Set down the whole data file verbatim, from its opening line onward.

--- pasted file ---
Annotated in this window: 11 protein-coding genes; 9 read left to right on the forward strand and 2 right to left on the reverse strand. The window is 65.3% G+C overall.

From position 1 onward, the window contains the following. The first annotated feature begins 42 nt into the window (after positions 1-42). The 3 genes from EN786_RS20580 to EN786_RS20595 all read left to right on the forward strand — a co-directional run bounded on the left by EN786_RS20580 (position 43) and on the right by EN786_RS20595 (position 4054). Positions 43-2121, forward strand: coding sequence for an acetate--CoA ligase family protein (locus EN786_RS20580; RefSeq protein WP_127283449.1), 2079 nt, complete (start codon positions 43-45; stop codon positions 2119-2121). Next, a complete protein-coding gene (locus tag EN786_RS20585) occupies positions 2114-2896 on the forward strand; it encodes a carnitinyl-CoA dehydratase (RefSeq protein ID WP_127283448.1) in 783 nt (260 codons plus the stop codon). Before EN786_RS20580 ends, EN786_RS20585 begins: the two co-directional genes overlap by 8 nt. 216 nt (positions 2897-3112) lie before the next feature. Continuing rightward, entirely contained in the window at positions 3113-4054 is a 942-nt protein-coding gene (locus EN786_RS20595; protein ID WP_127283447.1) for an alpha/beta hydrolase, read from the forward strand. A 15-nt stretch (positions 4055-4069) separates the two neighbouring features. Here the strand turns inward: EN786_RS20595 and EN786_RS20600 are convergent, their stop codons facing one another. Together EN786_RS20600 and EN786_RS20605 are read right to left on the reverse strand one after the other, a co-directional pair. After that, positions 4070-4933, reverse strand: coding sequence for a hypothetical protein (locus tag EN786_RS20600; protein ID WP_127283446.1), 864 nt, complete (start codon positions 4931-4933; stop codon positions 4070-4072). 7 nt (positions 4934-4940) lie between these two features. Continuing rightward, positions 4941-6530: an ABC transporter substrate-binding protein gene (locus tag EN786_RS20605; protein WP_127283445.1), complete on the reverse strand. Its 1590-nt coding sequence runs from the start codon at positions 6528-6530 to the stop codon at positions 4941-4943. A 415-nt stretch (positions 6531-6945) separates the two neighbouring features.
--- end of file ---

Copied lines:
Annotated in this window: 11 protein-coding genes; 9 read left to right on the forward strand and 2 right to left on the reverse strand. The window is 65.3% G+C overall.

From position 1 onward, the window contains the following. The first annotated feature begins 42 nt into the window (after positions 1-42). The 3 genes from EN786_RS20580 to EN786_RS20595 all read left to right on the forward strand — a co-directional run bounded on the left by EN786_RS20580 (position 43) and on the right by EN786_RS20595 (position 4054). Positions 43-2121, forward strand: coding sequence for an acetate--CoA ligase family protein (locus EN786_RS20580; RefSeq protein WP_127283449.1), 2079 nt, complete (start codon positions 43-45; stop codon positions 2119-2121). Next, a complete protein-coding gene (locus tag EN786_RS20585) occupies positions 2114-2896 on the forward strand; it encodes a carnitinyl-CoA dehydratase (RefSeq protein ID WP_127283448.1) in 783 nt (260 codons plus the stop codon). Before EN786_RS20580 ends, EN786_RS20585 begins: the two co-directional genes overlap by 8 nt. 216 nt (positions 2897-3112) lie before the next feature. Continuing rightward, entirely contained in the window at positions 3113-4054 is a 942-nt protein-coding gene (locus EN786_RS20595; protein ID WP_127283447.1) for an alpha/beta hydrolase, read from the forward strand. A 15-nt stretch (positions 4055-4069) separates the two neighbouring features. Here the strand turns inward: EN786_RS20595 and EN786_RS20600 are convergent, their stop codons facing one another. Together EN786_RS20600 and EN786_RS20605 are read right to left on the reverse strand one after the other, a co-directional pair. After that, positions 4070-4933, reverse strand: coding sequence for a hypothetical protein (locus tag EN786_RS20600; protein ID WP_127283446.1), 864 nt, complete (start codon positions 4931-4933; stop codon positions 4070-4072). 7 nt (positions 4934-4940) lie between these two features. Continuing rightward, positions 4941-6530: an ABC transporter substrate-binding protein gene (locus tag EN786_RS20605; protein WP_127283445.1), complete on the reverse strand. Its 1590-nt coding sequence runs from the start codon at positions 6528-6530 to the stop codon at positions 4941-4943. A 415-nt stretch (positions 6531-6945) separates the two neighbouring features.